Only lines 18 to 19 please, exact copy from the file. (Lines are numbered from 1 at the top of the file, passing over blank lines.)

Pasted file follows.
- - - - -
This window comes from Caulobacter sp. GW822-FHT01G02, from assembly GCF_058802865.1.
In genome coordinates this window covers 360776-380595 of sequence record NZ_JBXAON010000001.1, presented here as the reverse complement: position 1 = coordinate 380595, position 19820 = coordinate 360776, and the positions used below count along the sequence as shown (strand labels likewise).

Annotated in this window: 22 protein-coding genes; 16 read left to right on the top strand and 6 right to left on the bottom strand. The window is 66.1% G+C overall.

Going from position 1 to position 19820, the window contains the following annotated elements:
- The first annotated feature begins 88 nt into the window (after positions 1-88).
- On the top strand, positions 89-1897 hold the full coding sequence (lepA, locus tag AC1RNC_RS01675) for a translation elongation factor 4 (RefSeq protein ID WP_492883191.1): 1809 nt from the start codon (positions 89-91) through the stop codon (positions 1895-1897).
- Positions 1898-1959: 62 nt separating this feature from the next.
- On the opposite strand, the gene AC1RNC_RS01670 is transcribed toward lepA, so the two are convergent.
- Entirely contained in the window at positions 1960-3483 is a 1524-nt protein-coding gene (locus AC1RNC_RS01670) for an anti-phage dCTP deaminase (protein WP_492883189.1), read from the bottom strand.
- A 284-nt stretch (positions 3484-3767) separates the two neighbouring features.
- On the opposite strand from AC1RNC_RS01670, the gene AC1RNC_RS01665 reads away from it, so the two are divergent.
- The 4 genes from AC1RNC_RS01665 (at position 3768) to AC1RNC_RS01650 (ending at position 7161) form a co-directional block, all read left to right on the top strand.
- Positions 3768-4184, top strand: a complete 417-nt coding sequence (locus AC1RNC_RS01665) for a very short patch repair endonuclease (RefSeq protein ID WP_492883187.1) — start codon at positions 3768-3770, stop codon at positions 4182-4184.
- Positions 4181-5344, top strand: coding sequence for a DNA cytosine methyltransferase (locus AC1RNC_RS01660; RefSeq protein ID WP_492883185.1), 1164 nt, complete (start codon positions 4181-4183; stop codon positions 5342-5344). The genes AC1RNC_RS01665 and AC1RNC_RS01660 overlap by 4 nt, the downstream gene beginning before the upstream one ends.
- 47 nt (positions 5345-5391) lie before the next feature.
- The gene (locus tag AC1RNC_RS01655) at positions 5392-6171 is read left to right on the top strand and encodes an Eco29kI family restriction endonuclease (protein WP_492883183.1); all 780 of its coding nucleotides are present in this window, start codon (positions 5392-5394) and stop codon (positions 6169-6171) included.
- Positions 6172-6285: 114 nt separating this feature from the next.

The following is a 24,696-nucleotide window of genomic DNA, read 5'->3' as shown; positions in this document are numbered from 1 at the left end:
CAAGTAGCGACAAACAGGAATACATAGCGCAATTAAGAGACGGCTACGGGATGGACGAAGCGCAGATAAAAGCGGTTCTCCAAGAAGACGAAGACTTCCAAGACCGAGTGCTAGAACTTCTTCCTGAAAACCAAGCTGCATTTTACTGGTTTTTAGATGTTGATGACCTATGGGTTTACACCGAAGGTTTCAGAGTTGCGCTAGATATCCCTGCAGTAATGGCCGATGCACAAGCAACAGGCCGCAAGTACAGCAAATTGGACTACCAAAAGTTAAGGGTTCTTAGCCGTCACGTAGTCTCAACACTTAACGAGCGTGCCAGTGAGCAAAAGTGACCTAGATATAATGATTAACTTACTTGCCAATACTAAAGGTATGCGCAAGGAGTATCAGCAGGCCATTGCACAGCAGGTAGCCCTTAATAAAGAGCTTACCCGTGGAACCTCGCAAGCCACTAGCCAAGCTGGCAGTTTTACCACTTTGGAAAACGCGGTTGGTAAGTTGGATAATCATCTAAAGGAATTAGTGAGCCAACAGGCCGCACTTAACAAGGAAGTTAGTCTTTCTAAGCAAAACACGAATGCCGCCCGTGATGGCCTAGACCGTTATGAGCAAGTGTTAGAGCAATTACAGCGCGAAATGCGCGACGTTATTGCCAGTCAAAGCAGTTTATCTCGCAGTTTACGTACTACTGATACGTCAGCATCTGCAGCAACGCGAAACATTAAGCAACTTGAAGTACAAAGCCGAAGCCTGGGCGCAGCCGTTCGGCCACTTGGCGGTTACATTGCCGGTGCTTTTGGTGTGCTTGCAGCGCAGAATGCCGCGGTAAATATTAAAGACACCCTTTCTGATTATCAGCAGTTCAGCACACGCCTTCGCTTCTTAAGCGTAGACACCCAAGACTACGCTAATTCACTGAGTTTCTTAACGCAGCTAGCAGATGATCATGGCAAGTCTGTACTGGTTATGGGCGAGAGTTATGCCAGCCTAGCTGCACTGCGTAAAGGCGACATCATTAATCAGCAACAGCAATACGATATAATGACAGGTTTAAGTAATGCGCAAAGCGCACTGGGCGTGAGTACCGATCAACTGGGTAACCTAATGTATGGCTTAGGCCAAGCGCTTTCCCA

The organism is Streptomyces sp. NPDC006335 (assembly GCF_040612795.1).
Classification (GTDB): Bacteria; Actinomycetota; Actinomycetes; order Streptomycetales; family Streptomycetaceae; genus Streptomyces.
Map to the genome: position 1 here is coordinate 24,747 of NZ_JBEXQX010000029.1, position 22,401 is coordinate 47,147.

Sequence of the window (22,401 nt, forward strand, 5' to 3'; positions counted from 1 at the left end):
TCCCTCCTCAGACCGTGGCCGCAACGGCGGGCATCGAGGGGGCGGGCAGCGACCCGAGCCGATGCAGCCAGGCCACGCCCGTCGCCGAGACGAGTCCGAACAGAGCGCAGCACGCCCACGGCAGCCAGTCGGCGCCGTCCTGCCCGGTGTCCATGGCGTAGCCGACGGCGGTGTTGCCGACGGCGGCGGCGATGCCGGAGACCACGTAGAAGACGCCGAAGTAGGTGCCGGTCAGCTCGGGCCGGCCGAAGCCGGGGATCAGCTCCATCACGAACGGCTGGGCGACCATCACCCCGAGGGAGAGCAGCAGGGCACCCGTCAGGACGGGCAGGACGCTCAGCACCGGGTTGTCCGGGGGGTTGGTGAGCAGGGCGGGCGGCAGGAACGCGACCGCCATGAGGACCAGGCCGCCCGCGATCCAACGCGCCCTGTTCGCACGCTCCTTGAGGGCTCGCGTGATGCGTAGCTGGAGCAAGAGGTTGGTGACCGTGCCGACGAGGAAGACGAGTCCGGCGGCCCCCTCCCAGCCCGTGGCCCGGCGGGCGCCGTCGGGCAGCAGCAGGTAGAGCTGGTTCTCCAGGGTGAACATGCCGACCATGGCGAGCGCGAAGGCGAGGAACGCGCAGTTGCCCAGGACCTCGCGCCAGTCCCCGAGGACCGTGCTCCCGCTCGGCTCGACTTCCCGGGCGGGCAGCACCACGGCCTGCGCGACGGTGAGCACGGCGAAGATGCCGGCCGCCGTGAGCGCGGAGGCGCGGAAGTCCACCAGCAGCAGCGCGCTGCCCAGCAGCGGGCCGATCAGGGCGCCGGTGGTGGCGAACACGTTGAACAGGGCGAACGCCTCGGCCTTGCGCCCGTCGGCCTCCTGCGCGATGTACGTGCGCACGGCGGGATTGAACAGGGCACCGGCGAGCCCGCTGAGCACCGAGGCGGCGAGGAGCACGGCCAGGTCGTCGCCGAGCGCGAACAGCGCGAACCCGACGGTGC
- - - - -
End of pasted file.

The following is a 24,696-nucleotide window of genomic DNA, read 5'->3' as shown; positions in this document are numbered from 1 at the left end:
CAAGTAGCGACAAACAGGAATACATAGCGCAATTAAGAGACGGCTACGGGATGGACGAAGCGCAGATAAAAGCGGTTCTCCAAGAAGACGAAGACTTCCAAGACCGAGTGCTAGAACTTCTTCCTGAAAACCAAGCTGCATTTTACTGGTTTTTAGATGTTGATGACCTATGGGTTTACACCGAAGGTTTCAGAGTTGCGCTAGATATCCCTGCAGTAATGGCCGATGCACAAGCAACAGGCCGCAAGTACAGCAAATTGGACTACCAAAAGTTAAGGGTTCTTAGCCGTCACGTAGTCTCAACACTTAACGAGCGTGCCAGTGAGCAAAAGTGACCTAGATATAATGATTAACTTACTTGCCAATACTAAAGGTATGCGCAAGGAGTATCAGCAGGCCATTGCACAGCAGGTAGCCCTTAATAAAGAGCTTACCCGTGGAACCTCGCAAGCCACTAGCCAAGCTGGCAGTTTTACCACTTTGGAAAACGCGGTTGGTAAGTTGGATAATCATCTAAAGGAATTAGTGAGCCAACAGGCCGCACTTAACAAGGAAGTTAGTCTTTCTAAGCAAAACACGAATGCCGCCCGTGATGGCCTAGACCGTTATGAGCAAGTGTTAGAGCAATTACAGCGCGAAATGCGCGACGTTATTGCCAGTCAAAGCAGTTTATCTCGCAGTTTACGTACTACTGATACGTCAGCATCTGCAGCAACGCGAAACATTAAGCAACTTGAAGTACAAAGCCGAAGCCTGGGCGCAGCCGTTCGGCCACTTGGCGGTTACATTGCCGGTGCTTTTGGTGTGCTTGCAGCGCAGAATGCCGCGGTAAATATTAAAGACACCCTTTCTGATTATCAGCAGTTCAGCACACGCCTTCGCTTCTTAAGCGTAGACACCCAAGACTACGCTAATTCACTGAGTTTCTTAACGCAGCTAGCAGATGATCATGGCAAGTCTGTACTGGTTATGGGCGAGAGTTATGCCAGCCTAGCTGCACTGCGTAAAGGCGACATCATTAATCAGCAACAGCAATACGATATAATGACAGGTTTAAGTAATGCGCAAAGCGCACTGGGCGTGAGTACCGATCAACTGGGTAACCTAATGTATGGCTTAGGCCAAGCGCTTTCCCA